marriage he has obtained permanent residence status in the United States. Michael re-entered the United States as a seaman but never obtained legal status and is free on bail awaiting deportation.
In June, 1947, the plaintiff demanded return of the $3,000 fund. After the demand was rejected the plaintiff consulted his present attorneys and in due course they filed complaint against the defendant in the Hudson County Court. The first and second counts of the complaint sought recovery of the $3,000 plus interest, the first count alleging that the defendant had failed to perform his agreement with the plaintiff and the second count alleging that the defendant had obtained the $3,000 by fraudulent representations. The third count of the complaint sought, as consequential damages, recovery of the sum actually paid by the plaintiff for the support of El and Michael while in Cuba. The defendant filed an answer denying the plaintiff's claim and a counterclaim seeking recovery of additional fees for legal services rendered to the plaintiff. A lengthy trial was held and extensive testimony by the parties and their witnesses was taken. At the close of the case the defendant's motion for judgment was denied and the court permitted the plaintiff to amend his pleading to conform to the evidence.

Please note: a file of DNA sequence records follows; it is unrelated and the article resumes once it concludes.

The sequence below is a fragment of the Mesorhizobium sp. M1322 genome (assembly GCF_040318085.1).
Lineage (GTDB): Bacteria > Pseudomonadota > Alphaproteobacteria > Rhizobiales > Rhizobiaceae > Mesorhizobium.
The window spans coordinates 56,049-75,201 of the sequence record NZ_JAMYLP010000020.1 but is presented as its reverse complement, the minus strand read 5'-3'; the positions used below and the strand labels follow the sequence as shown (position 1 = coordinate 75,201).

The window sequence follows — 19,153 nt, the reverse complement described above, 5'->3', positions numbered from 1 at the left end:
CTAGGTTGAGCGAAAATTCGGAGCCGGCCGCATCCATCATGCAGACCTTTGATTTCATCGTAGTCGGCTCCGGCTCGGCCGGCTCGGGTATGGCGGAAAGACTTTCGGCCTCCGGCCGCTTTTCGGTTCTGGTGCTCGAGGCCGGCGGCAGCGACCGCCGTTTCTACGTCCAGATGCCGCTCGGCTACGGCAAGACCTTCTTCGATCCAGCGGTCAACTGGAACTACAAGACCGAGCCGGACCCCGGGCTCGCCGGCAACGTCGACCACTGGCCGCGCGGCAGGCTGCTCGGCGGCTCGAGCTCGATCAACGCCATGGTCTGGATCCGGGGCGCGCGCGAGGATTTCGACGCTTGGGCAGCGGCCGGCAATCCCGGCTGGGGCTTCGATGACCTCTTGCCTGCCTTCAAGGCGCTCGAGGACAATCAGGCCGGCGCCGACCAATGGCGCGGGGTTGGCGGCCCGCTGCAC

In its charge the court set forth the two separate grounds, namely, breach of contract and fraud, upon which the plaintiff sought to recover the sum of $3,000 plus $1,950 expended to support El and Michael in Cuba. On the first ground the court submitted to the jury determination of the factual issues as to the terms of the agreement between the parties, whether it was breached, and whether the consequential damages of $1,950 were such as might reasonably be supposed to have been within the contemplation of the parties when the agreement was made. On the second ground, the court submitted the factual issues to the jury after expressing its understanding of the plaintiff's claim that the defendant made fraudulent ...